|RPM, Volume 21, Number 30, July 21 to July 27, 2019|
A brief summary of Chapter 10 in the book entitled,
Biblical Eschatology (2nd ed., Wipf and Stock Publishers, 2018)
by Jonathan Menn
"The original meaning of the Greek prefix anti is 'instead of' or 'in place of.' On this basis antichristos means a substitute Christ or a rival Christ. Since, however, the antichrist as depicted in the New Testament is also the sworn adversary of Christ, we may combine both ideas: the antichrist is both a rival Christ and an opponent of Christ." 1 Contrary to much popular opinion, the term "antichrist" is not found in the book of Revelation but appears only in 1 John 2:18, 22; 4:3; 2 John 7. Nevertheless, "when the title does occur for the first time, the matter is not discussed as a novelty." 2 Thus, John says that "you heard that antichrist is coming" (1 John 2:18).
"A survey of the historic teachings about the antichrist brings two main lines of thought to the fore: (1) that the antichrist is a power or movement; and (2) that the antichrist is a human person at the end of history." 3 Both views arose early in church history. 4 Although all the Bible's passages must be synthesized to form a good understanding of "Antichrist," the primary NT passage that suggests an end-time individual is the "man of lawlessness" of 2 Thessalonians 2. The primary NT passages that suggest a power or entity that transcends the individual are the descriptions of the "beasts" in Revelation. 5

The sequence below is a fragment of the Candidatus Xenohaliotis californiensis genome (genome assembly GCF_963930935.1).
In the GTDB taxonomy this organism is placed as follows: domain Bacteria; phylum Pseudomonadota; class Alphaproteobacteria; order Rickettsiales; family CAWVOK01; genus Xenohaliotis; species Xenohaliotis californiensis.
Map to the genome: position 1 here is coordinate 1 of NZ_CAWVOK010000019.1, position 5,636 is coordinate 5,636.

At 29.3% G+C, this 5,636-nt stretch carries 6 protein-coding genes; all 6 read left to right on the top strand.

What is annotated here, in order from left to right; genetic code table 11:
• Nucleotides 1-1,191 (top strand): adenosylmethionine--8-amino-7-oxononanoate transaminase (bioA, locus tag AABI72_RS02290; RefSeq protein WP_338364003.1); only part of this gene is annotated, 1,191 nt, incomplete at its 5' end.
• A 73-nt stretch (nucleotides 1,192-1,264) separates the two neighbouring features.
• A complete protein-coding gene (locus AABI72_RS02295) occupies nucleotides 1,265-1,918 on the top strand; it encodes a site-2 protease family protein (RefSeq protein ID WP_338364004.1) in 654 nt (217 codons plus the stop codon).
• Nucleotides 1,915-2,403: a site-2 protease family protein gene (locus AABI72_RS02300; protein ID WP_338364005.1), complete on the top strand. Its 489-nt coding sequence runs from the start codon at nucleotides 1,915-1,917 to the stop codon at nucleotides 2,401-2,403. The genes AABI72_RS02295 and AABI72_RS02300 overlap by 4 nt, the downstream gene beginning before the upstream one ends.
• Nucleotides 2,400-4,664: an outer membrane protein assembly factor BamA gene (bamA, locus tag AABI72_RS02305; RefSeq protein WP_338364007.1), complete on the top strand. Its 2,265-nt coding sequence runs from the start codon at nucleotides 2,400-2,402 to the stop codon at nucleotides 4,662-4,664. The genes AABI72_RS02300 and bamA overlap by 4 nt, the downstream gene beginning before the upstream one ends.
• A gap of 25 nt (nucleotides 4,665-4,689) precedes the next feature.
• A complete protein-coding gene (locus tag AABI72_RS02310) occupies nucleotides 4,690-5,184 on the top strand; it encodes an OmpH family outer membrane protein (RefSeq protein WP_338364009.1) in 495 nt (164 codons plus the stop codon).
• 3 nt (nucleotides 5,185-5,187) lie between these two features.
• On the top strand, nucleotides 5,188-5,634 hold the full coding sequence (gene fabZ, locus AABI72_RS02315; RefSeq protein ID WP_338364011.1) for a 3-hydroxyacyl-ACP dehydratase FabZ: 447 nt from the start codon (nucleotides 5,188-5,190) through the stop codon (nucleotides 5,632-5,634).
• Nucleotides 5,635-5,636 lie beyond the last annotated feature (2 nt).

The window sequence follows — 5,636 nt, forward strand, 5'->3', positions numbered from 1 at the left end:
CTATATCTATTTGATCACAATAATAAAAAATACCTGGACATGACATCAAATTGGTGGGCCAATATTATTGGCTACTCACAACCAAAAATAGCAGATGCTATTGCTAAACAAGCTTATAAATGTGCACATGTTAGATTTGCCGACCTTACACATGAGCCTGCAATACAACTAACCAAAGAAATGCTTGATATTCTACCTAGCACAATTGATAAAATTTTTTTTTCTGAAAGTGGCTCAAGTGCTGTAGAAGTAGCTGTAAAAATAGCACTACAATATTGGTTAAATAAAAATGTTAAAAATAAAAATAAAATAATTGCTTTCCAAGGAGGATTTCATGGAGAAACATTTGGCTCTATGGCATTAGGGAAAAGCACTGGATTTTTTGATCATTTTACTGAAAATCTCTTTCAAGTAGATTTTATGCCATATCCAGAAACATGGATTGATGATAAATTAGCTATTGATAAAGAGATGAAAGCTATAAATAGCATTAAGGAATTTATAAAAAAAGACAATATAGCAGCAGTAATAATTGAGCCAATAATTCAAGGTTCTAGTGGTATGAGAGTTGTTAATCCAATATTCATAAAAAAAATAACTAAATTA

Grant Osborne is typical of those who take the "Antichrist as person" view: "While the beast sums up the beasts of Daniel, he is also the fulfillment of the 'little horn' of Daniel, Antiochus Epiphanes The description of the two beasts in [Revelation] 13 fits an individual rather than an empire, and the rest of the NT expects a person, from Mark 13:14 ('he is standing') to 2 Thess. 2 ('the man of lawlessness') to the 'many antichrists' of 1-2 John, who are individual false teachers, as proleptic of the final Antichrist (1 John 2:18)." 6 The majority of those who see Antichrist as a person view him as a human agent influenced or possessed by the devil; a minority view him as the devil incarnate. 7
Personification is a form of metaphor in which a non-human (God, an animal, an object, an idea, or other abstract notion) is described as if it were human or had its own personhood. For example, wisdom is personified as a woman in Prov 1:20; "Mammon" (i.e., wealth) is personified as a god in Matt 6:24 and Luke 16:13; Death and Hades are personified in Rev 20:14. "That Paul speaks of the antichrist [in 2 Thess 2:3-10] in 'personal' terms does not decide the issue; for this was also John's mode of presentation [in 1-2 John], yet John clearly spoke of an antichrist [indeed, of 'the antichrist'] already present." 8 Given the apparently trans-historical, trans-individual, and ultimately theological descriptions, the "beasts" or "Antichrist" may, in fact, be personifications of evil and anti-Christian social-political-religious systems and institutions. As such, Antichrist may be manifested in different ways at different times and places throughout history, including (but not limited to) a final manifestation shortly before Christ returns.